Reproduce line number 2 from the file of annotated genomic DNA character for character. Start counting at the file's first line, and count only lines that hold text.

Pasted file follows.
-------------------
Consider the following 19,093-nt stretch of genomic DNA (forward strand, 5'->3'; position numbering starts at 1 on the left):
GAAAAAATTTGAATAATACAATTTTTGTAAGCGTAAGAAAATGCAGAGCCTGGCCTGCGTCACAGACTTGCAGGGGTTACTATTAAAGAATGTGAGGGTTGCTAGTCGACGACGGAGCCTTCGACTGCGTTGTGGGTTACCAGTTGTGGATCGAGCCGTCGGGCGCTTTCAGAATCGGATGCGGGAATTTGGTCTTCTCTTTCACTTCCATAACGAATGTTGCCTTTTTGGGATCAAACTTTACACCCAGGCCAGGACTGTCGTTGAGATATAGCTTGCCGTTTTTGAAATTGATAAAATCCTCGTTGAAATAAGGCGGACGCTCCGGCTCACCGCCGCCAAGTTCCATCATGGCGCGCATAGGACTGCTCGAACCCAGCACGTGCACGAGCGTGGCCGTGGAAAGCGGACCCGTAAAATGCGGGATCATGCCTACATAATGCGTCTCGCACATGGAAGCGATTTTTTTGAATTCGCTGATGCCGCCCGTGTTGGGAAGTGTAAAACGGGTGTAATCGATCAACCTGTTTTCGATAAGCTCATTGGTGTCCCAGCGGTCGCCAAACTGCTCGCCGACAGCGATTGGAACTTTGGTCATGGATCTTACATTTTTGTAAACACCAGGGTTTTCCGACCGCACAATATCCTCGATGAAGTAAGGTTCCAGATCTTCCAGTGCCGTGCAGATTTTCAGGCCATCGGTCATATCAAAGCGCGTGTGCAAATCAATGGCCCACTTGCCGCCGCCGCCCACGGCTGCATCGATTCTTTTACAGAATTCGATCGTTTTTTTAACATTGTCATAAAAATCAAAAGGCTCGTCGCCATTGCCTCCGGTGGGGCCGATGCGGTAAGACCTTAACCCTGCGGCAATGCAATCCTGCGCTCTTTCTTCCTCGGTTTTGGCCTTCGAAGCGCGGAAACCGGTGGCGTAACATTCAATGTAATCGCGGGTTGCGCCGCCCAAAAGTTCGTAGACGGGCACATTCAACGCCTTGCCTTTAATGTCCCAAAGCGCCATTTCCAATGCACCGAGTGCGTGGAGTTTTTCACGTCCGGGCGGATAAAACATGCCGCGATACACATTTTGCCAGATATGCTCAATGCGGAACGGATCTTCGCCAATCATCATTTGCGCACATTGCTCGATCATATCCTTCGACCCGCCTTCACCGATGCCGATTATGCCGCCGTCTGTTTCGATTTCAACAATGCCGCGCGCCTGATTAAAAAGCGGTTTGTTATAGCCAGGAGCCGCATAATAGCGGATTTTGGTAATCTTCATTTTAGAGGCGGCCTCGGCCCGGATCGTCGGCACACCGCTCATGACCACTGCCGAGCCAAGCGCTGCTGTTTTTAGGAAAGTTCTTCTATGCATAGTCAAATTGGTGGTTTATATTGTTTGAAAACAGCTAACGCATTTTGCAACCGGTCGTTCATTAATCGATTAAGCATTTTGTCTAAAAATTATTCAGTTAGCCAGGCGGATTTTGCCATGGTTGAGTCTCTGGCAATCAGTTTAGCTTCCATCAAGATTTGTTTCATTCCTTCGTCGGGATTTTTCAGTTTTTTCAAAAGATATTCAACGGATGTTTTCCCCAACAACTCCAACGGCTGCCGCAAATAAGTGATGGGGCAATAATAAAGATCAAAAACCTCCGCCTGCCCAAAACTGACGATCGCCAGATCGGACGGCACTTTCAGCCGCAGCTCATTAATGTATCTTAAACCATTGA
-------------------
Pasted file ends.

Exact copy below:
GAAAAAATTTGAATAATACAATTTTTGTAAGCGTAAGAAAATGCAGAGCCTGGCCTGCGTCACAGACTTGCAGGGGTTACTATTAAAGAATGTGAGGGTTGCTAGTCGACGACGGAGCCTTCGACTGCGTTGTGGGTTACCAGTTGTGGATCGAGCCGTCGGGCGCTTTCAGAATCGGATGCGGGAATTTGGTCTTCTCTTTCACTTCCATAACGAATGTTGCCTTTTTGGGATCAAACTTTACACCCAGGCCAGGACTGTCGTTGAGATATAGCTTGCCGTTTTTGAAATTGATAAAATCCTCGTTGAAATAAGGCGGACGCTCCGGCTCACCGCCGCCAAGTTCCATCATGGCGCGCATAGGACTGCTCGAACCCAGCACGTGCACGAGCGTGGCCGTGGAAAGCGGACCCGTAAAATGCGGGATCATGCCTACATAATGCGTCTCGCACATGGAAGCGATTTTTTTGAATTCGCTGATGCCGCCCGTGTTGGGAAGTGTAAAACGGGTGTAATCGATCAACCTGTTTTCGATAAGCTCATTGGTGTCCCAGCGGTCGCCAAACTGCTCGCCGACAGCGATTGGAACTTTGGTCATGGATCTTACATTTTTGTAAACACCAGGGTTTTCCGACCGCACAATATCCTCGATGAAGTAAGGTTCCAGATCTTCCAGTGCCGTGCAGATTTTCAGGCCATCGGTCATATCAAAGCGCGTGTGCAAATCAATGGCCCACTTGCCGCCGCCGCCCACGGCTGCATCGATTCTTTTACAGAATTCGATCGTTTTTTTAACATTGTCATAAAAATCAAAAGGCTCGTCGCCATTGCCTCCGGTGGGGCCGATGCGGTAAGACCTTAACCCTGCGGCAATGCAATCCTGCGCTCTTTCTTCCTCGGTTTTGGCCTTCGAAGCGCGGAAACCGGTGGCGTAACATTCAATGTAATCGCGGGTTGCGCCGCCCAAAAGTTCGTAGACGGGCACATTCAACGCCTTGCCTTTAATGTCCCAAAGCGCCATTTCCAATGCACCGAGTGCGTGGAGTTTTTCACGTCCGGGCGGATAAAACATGCCGCGATACACATTTTGCCAGATATGCTCAATGCGGAACGGATCTTCGCCAATCATCATTTGCGCACATTGCTCGATCATATCCTTCGACCCGCCTTCACCGATGCCGATTATGCCGCCGTCTGTTTCGATTTCAACAATGCCGCGCGCCTGATTAAAAAGCGGTTTGTTATAGCCAGGAGCCGCATAATAGCGGATTTTGGTAATCTTCATTTTAGAGGCGGCCTCGGCCCGGATCGTCGGCACACCGCTCATGACCACTGCCGAGCCAAGCGCTGCTGTTTTTAGGAAAGTTCTTCTATGCATAGTCAAATTGGTGGTTTATATTGTTTGAAAACAGCTAACGCATTTTGCAACCGGTCGTTCATTAATCGATTAAGCATTTTGTCTAAAAATTATTCAGTTAGCCAGGCGGATTTTGCCATGGTTGAGTCTCTGGCAATCAGTTTAGCTTCCATCAAGATTTGTTTCATTCCTTCGTCGGGATTTTTCAGTTTTTTCAAAAGATATTCAACGGATGTTTTCCCCAACAACTCCAACGGCTGCCGCAAATAAGTGATGGGGCAATAATAAAGATCAAAAACCTCCGCCTGCCCAAAACTGACGATCGCCAGATCGGACGGCACTTTCAGCCGCAGCTCATTAATGTATCTTAAACCATTGA